By convention, one half (approximately) of the height of the key is considered to be material in the shaft, the other half is considered to be part of the attachment (the coupling or pulley that mounts on the shaft). When the rotor is balanced a weight equal to roughly 50% of the weight of the key that will be shipped with the motor is placed in the keyway. The assembly is spun and any necessary final adjustment to the balance is made by adding or subtracting weight at the proper position.

Simple enough – right?

But what about the “attachment” manufacturer? When the keyway is cut in the bore of his assembly it must be compensated for in the balance procedure. But they do not know what shaft their piece will be mounted on. The pulley and coupling makers must also supply a key, half of which is considered the material of their assembly, the other half is the compensation for the keyway to which it mounts.

Do you see the problem yet?

In the case of the air compressor motor mentioned above the pulley manufacturer supplied a key that matched the length of the bore of the pulley (approximately 2.5”). Their key weighed approximately 250 grams, half of which was to keep the balance of the pulley within specifications.

But the poor motor manufacturer had balanced the rotor assuming that their key would be used (7/8”x7/8”x8.375”). Their key weighed a whopping 837.5 grams. So when the pulley was mounted on the shaft an imbalance of 293.75 grams was immediately introduced into the rotating system at a distance of approximately 1.68” from the center of the shaft. The influence on balance increases with both the weight of the key and the distance from the center of the shaft. The imbalance is magnified by speed.

So how do you work around this situation?

 The Average Key Length Standard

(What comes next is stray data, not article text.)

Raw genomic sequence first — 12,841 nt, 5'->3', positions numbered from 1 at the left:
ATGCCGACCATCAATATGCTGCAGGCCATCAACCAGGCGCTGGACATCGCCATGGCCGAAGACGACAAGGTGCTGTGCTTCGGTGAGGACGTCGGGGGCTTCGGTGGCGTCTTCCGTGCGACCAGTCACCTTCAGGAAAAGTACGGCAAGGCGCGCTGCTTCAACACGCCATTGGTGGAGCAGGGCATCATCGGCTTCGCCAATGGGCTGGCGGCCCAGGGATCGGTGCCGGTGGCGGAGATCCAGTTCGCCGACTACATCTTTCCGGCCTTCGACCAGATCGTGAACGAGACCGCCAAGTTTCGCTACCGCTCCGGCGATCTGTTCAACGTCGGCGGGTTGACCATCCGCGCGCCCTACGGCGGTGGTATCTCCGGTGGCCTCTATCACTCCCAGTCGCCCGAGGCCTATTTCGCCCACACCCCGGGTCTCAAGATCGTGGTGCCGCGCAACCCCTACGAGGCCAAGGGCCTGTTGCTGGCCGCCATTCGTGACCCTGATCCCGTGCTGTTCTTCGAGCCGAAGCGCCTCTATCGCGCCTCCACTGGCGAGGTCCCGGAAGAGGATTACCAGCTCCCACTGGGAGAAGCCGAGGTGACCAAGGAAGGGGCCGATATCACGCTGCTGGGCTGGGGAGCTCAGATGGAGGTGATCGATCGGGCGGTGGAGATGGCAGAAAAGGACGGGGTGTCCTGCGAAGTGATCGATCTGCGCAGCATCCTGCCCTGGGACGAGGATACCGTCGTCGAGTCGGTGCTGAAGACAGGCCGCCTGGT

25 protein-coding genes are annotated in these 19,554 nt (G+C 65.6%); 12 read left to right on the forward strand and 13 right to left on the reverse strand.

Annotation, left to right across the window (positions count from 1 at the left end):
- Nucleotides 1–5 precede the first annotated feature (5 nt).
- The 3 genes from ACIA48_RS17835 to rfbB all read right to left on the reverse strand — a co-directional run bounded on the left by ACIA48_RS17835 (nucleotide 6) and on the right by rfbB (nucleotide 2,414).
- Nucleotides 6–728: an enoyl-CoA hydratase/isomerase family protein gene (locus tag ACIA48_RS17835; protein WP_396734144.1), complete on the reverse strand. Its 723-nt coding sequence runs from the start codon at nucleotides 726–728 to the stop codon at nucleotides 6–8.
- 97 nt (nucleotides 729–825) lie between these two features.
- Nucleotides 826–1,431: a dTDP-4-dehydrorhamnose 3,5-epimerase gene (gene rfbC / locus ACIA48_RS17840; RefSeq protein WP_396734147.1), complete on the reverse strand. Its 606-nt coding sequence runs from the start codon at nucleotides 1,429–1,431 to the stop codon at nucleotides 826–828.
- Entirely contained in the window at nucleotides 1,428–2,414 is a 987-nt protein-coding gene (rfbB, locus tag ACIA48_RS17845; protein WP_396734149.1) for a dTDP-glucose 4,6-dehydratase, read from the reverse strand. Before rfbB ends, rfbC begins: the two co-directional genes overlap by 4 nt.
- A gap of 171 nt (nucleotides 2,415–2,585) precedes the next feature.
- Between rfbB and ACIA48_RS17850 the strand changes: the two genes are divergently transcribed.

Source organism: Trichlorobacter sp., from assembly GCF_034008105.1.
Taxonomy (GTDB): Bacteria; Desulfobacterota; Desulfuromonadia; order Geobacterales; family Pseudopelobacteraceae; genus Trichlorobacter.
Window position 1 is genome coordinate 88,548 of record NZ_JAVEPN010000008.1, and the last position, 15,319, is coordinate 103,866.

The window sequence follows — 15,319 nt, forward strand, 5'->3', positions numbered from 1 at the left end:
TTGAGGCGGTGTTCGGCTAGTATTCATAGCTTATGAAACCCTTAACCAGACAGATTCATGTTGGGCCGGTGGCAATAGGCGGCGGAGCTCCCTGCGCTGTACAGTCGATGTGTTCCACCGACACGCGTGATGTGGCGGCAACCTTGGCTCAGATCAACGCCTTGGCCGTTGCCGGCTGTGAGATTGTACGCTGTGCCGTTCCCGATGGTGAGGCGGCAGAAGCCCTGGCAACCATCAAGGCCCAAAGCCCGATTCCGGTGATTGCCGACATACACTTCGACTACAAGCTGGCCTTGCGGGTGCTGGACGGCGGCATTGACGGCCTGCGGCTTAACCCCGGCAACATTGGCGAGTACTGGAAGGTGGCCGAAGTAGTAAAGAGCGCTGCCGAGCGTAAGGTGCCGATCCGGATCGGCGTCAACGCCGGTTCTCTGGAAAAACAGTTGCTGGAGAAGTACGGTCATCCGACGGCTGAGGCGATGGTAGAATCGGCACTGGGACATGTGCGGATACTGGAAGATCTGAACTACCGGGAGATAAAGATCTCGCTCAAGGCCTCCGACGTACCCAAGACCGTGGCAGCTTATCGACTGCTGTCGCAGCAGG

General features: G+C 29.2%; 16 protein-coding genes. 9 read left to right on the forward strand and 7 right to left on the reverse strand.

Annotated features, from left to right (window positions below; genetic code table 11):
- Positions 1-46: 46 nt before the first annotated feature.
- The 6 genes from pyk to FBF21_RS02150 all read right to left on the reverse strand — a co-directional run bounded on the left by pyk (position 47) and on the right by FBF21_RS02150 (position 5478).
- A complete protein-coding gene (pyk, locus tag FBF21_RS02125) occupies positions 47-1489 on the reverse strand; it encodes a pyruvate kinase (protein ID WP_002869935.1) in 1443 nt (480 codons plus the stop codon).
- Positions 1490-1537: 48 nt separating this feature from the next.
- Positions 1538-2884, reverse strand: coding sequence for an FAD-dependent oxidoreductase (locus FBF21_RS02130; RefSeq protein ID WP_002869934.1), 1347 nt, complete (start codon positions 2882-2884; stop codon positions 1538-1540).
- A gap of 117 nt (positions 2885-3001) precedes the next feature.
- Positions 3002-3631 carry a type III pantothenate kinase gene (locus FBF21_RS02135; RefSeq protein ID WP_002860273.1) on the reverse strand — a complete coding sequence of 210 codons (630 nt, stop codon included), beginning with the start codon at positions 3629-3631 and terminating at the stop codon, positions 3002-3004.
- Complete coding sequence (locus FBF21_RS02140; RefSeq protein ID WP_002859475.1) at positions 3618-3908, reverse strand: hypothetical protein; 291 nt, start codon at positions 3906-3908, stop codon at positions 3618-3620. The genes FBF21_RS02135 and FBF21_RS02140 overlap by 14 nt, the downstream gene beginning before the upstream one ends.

Measure the full length of both keyways, add the two dimensions together, and divide by two. In the discussion above we have 8.375” + 2.5”/2 = 5.43”

Cut a piece of key stock as close as possible to the calculated length and you will have corrected the majority of your imbalance in many cases. It is important to know that the motor manufacturer supplies a full length key with every motor. It is the customer’s responsibility to use the correct portion of that key, whether the customer is an O.E.M. or an end user.

In this specific case, the imbalance dropped form 6.0 mils to 1.0 mils displacement. Even if you have never had to balance a rotating piece of equipment, you can probably deduce that this is quite an improvement.


 After returning to the job site with the freshly rewound and rebuilt motor I examined the pulley/shaft and key size on the driven shaft. The same condition existed there with one additional factor thrown in. The pulley ratios were such that the compressor shaft was rotating even faster and the keyway in the shaft was even longer, magnifying the effect on the driven end.

Instead of the manufacturer’s representative having to re-balance the compressor and motor, a change of keys was all that was needed to stop breaking steel supports and their welds. The customer was happy and is now fully aware that when replacing a motor or the shaft attachment, care should be taken to cut the new key to the appropriate length, instead of simply using the full length of the supplied key.